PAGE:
Metra 'boondoggle' is textbook case of mismanaging taxpayer money

Metra is blowing tens of millions of dollars, with terrible oversight, on a warehouse in Harvey it bought in 2020. This is why transit agency reforms are a must.

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A passenger and conductor approach a Metra train.

A Metra train at Union Station. Metra bought a south suburban warehouse for $6.8 million in 2020, but the purchase did not follow any formal purchasing procedures.

Sun-Times file

“What was supposed to be a simple storage warehouse for the Metra transit agency has now buried the nation’s fourth-busiest commuter rail system in a sinking money pit, the ABC7 I-Team has learned.”

The Chicago broadcast station’s scoop last week is an almost perfect encapsulation of why northeastern Illinois’ mass transit fiefdoms need to be busted and reformed.

For your background, the Chicago regional transit system is facing a steep $730 million fiscal cliff in fiscal year 2026, which starts a year from July 1. Gov. J.B. Pritzker and several legislators are demanding that, in exchange for any new operating money, the management of the Chicago Transit Authority, Metra, Pace and the Regional Transportation Authority all be reformed. They’ve all operated as fiefdoms for decades, resisting accountability, cooperation and any attempts to streamline management.

The CTA is the most well-known villain in the transit governance debacles, but it clearly ain’t alone.

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Metra bought a south suburban warehouse for $6.8 million in 2020. The purchase did not follow any formal purchasing procedures because, apparently, Metra doesn’t have any. Nobody at Metra would even admit to knowing who touted the property, which was owned at the time by a Metra hand sanitizer provider.

“The [internal Metra report] also stated it could not identify which Metra staffer initially brought the Harvey warehouse property sale option to the Executive Leadership Team prior to its board approval,” ABC7 reported.

Metra CEO Jim Derwinski speaks into a microphone.

Metra CEO Jim Derwinski.

Pat Nabong/Sun-Times

Was the property brought to the agency by an independent broker? “No,” Metra’s CEO Jim Derwinski told his board last month. "(T)his was mostly our engineering and materials management team out looking for something that was available,” Derwinski said, according to the ABC7 report.

Unreal.

“Derwinski said the agency was facing potential layoffs of its workforce [during the pandemic], and Metra’s executive leadership team saw the building purchase as an opportunity to repurpose employees to work on and make improvements to the warehouse,” the station reported. Um, they have no union contracts over there?

Metra bought the property “as is” and has since spent another $11.1 million. But the property will require “tens of millions of dollars more to finish” and will take at least two more years, the report continued.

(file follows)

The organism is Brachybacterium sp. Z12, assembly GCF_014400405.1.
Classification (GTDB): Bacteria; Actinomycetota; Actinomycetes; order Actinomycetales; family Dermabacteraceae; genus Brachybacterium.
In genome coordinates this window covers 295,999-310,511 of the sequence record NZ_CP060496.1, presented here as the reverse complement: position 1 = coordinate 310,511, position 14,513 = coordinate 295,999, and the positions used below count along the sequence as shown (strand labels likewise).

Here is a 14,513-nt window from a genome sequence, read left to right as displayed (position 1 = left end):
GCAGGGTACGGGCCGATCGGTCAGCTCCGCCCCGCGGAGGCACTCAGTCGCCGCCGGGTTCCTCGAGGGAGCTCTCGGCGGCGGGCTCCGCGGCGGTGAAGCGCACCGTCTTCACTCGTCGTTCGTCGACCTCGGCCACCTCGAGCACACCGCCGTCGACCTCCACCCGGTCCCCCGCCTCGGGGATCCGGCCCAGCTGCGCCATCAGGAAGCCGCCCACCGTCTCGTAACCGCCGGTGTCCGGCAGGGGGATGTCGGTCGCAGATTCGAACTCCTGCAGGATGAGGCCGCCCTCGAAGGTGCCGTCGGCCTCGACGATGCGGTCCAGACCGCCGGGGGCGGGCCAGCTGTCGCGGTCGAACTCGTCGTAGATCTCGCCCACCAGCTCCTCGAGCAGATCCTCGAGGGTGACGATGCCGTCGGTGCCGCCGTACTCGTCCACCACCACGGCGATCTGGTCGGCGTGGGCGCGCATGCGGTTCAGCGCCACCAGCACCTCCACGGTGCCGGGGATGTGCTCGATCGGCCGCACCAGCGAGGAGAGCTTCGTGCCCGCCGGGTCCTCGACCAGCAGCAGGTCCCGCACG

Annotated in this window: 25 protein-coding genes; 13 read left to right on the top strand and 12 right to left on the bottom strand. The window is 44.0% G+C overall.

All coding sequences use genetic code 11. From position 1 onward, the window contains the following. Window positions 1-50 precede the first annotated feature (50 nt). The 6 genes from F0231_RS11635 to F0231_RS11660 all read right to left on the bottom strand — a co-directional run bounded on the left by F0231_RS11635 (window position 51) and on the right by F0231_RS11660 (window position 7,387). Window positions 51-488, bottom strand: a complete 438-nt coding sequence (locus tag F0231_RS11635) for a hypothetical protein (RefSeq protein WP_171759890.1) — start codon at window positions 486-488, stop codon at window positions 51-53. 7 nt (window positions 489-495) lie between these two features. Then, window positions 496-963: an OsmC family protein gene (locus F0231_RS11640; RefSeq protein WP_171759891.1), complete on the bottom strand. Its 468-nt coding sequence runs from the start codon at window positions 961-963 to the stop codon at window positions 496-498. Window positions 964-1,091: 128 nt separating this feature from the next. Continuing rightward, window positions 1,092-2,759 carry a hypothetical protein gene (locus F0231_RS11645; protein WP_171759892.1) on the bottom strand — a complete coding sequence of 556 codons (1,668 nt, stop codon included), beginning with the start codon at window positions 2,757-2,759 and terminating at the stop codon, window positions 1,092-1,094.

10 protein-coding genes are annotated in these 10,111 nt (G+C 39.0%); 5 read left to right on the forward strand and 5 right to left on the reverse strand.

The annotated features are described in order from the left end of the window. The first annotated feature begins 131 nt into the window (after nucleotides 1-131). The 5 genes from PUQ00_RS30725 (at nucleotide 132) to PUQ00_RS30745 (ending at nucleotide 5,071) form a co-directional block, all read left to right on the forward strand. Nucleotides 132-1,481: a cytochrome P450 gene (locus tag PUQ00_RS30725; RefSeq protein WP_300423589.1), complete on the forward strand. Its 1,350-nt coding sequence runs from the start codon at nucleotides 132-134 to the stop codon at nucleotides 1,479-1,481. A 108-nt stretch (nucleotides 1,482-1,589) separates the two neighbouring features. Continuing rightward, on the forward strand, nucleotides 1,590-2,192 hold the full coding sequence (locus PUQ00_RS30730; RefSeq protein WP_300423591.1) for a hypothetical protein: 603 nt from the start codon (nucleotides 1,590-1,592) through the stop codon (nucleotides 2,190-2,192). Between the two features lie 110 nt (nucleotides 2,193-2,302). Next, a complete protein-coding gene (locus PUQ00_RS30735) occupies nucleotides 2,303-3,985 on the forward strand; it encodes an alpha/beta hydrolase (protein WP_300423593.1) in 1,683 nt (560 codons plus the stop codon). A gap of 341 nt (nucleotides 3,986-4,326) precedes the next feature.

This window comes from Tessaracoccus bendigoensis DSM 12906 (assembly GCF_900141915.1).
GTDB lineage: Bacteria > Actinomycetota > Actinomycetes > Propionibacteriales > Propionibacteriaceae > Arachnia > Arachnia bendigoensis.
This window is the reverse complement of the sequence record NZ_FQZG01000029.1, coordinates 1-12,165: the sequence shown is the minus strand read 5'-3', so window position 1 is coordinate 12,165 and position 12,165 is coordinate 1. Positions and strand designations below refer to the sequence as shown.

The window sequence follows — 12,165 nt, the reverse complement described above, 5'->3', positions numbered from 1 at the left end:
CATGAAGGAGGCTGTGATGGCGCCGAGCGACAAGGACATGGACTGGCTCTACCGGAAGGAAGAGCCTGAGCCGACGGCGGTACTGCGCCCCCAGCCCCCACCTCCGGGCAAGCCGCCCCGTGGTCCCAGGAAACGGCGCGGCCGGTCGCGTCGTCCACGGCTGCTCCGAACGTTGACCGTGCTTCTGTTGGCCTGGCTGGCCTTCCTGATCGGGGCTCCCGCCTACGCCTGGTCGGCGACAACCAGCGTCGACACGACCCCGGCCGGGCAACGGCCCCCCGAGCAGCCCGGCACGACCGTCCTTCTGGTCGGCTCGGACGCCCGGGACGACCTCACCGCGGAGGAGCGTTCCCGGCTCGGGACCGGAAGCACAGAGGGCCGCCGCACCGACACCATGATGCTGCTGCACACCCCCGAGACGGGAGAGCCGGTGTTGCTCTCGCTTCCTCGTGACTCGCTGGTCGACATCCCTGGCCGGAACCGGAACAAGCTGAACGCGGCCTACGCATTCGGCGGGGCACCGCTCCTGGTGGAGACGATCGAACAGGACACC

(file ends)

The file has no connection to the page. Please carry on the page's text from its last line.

OK, look, Harvey definitely needs investment. And I will be the first to admit our state procurement laws are an unnecessarily complicated mess. Small businesses and nonprofits simply do not have the ability to navigate those laws unassisted, which makes handing out grants an excruciating process.

No purchasing process?

But, I mean, what the heck is going on over there? Metra is throwing tens of millions of dollars at a warehouse without any sort of purchasing process? The board seemed to be surprised at how deep a hole the agency had dug itself into during its meeting last month. That’s a massive failure by the board, but where the heck are the operating rules?

The thing that just completely blew my mind about the ABC7 story was Derwinski’s cavalier attitude about the taxpayer money it had spent and is committed to spending in the future.

Metra was running short on operating dollars during the pandemic, Derwinski explained, so the agency “saw an opportunity to shift workforce into this building at that period of time to keep them working under capital dollars.” The original purchase was made with state Rebuild Illinois bond funds.

“The fiscal cliff is an operating dollar problem,” Derwinski said. “The capital dollar side about making, taking care of the assets that we’re entrusted to take care of, that’s this conversation right here. The fiscal cliff, it’s real. It’s big. But that really has to do with the operation.”

Excuse me, but how the heck is the state government supposed to trust Metra to spend a massive operations bailout wisely when it’s blowing tens of millions of capital dollars on a boondoggle with no discernible process and almost criminally lax oversight and shrugging it all off as no big deal?

This is exactly why reforms are necessary.

Bust. The. Fiefdoms.

Rich Miller also publishes Capitol Fax, a daily political newsletter, and CapitolFax.com.

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